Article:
Super hunt but no kill. Here’s the deal.
I was coming off a great opening weekend over in New York State. Two tags. Two kills. Not to mention all the hunts that included working turkeys without a shot. And that excellent chili to follow back home.
You know what they say about turkey hunting though: Don’t feel sorry for anyone because it’s your turn next.
It depends on how you look at it though. We turkey hunters know it’s difficult, and come back for more. We relish all aspects of the hunt, even the drubbings. It’s all how you look it at.
For those of us who hunt the gobble as much as the gobbler, it’s a win-win. But this is a fall hunt you say. You say gobblers don’t gobble in the fall.
This one did eight times.
I eased along the field edge to listen, the air crisp and calm. About a football field off I heard a hen yelping on the roost, and that brought a smile to my face. You see I was hitting the area cold, not having scouted there at all before the season. That’s satisfying in itself.
Slipping in, I set up roughly 50 yards from this hen turkey; legal in this either-sex fall state. You see it was roosted on land I couldn’t hunt next to a farm I have off and on for two decades. Turkeys. Field geese. River ducks. This farm held a lot of meaning. Even through ownership transfered, I’d held permission.
Want to do something important today?: Thank a farmer for the land you hunt.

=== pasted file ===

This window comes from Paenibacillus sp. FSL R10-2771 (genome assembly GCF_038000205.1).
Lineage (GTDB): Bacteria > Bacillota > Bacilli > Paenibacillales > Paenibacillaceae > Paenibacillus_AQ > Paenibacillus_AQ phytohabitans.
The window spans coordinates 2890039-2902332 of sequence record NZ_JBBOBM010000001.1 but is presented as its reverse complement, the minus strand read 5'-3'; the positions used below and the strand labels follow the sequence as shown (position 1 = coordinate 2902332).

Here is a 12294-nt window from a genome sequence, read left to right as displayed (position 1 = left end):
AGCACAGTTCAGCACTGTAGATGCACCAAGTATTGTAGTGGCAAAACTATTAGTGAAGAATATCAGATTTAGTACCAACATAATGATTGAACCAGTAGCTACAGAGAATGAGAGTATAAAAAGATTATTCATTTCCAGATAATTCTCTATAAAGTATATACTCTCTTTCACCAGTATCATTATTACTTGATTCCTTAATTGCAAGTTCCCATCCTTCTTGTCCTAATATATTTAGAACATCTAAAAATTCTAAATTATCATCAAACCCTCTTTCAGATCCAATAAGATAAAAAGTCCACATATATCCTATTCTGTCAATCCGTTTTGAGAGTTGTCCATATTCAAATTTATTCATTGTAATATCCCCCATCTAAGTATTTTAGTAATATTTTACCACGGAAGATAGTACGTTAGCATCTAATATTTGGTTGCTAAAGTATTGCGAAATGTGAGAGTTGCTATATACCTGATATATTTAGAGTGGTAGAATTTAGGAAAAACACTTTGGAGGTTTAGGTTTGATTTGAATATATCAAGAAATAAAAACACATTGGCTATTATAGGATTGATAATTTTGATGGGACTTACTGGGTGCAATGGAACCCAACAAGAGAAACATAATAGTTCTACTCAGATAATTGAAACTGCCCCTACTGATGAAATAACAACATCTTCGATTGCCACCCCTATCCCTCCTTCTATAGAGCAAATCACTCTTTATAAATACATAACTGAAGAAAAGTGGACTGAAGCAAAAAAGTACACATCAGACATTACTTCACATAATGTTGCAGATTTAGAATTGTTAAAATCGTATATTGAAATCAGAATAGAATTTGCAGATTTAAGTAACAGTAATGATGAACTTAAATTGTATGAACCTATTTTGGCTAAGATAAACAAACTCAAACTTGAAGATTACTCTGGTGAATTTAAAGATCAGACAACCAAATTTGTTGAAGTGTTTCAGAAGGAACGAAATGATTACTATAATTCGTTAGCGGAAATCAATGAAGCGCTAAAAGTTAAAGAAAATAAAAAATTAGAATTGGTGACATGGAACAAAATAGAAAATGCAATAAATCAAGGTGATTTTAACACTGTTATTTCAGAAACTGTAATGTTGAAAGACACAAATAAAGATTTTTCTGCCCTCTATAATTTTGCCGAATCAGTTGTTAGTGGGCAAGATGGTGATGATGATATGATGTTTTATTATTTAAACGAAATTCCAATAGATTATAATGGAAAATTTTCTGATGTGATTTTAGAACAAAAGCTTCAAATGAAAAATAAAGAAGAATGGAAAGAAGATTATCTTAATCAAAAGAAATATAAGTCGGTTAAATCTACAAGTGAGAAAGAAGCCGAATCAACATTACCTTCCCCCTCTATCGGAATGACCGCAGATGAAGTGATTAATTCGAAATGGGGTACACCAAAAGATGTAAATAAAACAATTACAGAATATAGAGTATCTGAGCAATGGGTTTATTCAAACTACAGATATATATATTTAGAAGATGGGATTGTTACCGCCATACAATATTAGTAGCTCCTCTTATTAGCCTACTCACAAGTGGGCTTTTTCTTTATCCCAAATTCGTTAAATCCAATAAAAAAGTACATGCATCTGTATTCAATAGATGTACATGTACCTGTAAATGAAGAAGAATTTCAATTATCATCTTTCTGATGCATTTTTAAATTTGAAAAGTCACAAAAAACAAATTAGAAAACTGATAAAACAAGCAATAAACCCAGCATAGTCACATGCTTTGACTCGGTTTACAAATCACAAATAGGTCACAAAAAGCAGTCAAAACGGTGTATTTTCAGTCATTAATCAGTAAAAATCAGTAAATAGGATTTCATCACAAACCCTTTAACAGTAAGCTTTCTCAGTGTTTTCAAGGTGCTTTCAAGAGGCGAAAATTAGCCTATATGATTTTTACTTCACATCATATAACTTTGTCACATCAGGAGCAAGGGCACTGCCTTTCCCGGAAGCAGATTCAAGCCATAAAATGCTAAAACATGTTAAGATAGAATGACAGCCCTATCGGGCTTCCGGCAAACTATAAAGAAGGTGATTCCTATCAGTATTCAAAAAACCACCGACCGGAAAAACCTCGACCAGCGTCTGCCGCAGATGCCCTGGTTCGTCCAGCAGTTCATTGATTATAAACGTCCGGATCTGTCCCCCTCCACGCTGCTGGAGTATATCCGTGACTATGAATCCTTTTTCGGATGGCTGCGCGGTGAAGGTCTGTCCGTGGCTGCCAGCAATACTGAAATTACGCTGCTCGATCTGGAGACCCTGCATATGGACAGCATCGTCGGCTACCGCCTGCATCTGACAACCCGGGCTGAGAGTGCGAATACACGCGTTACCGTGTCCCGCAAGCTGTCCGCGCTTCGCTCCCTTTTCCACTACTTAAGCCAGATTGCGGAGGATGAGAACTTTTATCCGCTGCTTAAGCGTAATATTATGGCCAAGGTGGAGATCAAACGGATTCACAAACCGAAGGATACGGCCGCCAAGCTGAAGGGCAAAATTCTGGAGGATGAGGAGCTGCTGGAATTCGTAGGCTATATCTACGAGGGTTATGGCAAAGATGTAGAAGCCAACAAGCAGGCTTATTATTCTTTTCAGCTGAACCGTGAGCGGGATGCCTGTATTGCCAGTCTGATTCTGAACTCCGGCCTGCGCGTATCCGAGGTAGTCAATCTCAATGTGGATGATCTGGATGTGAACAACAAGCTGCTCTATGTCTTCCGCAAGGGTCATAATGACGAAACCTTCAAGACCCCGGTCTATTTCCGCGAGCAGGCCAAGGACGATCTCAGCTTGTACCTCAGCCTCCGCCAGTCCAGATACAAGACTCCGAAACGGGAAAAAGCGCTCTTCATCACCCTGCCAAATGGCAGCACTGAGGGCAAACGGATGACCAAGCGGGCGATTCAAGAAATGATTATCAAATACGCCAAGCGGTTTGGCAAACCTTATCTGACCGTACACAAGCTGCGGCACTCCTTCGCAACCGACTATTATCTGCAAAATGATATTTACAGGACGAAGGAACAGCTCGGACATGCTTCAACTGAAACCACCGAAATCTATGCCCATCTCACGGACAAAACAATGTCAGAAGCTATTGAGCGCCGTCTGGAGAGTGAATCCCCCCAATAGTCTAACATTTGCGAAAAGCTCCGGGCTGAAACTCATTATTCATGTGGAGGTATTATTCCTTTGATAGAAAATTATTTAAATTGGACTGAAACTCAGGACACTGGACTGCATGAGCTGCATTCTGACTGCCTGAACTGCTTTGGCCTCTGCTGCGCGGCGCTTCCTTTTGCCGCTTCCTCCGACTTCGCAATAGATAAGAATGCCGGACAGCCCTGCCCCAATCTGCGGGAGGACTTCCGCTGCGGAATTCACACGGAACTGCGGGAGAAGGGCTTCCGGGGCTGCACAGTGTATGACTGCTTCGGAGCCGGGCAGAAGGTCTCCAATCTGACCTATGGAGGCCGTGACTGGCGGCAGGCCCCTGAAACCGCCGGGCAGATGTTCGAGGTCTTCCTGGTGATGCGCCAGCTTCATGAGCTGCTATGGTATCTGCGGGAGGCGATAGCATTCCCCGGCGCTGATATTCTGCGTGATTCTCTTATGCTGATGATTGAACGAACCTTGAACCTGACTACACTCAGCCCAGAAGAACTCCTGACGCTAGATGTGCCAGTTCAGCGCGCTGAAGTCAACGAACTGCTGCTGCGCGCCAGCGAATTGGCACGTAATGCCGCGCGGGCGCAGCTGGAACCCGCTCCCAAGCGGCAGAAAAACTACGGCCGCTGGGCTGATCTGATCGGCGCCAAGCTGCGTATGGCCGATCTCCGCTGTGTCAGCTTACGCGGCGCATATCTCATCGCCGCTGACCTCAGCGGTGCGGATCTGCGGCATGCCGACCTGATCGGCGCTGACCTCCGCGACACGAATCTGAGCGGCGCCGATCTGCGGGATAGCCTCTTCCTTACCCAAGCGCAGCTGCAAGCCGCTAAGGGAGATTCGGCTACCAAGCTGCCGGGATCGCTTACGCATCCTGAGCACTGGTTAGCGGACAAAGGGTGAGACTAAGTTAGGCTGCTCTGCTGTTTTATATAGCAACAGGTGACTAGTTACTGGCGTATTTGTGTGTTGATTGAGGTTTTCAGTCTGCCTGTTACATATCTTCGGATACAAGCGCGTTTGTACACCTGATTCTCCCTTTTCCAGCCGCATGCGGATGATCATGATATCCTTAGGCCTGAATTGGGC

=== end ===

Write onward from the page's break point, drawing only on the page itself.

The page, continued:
I hen yelped back with a mouth call to the bird I heard, and gobbler yelped on a box to check the pulse of any in the area. Sometimes fall gobblers roost just slightly away from family flocks and other mixed groups. That’s when the gobbler hammered back, roosted right along the river’s edge, maybe a couple hundred yards away.
You heard right, a gobble to rival anything in the spring. And then another. Soon I heard hen yelping and gobbler yelping (more than one?), and of course gobbling.
Man, I love gobbling turkeys.
Around 7:10, the hen and her fly-down cackle winged into a still greened-up field (likely where she flew up from the late afternoon before), over where I still couldn’t hunt. The vocal gobbler though flew down and proceeded to gobble a half dozen more times as he marched in my direction–a river bottom flat between us.
And that’s where things got quiet for the next four hours. Strut Zoners, tell me: How is it that turkeys vanish after being so vocal, and that they beat us so soundly after promising an almost certain victory? Tell me why we want nothing more than to get right back there again.
I guess in the end I know why. It’s because we hunt the gobble.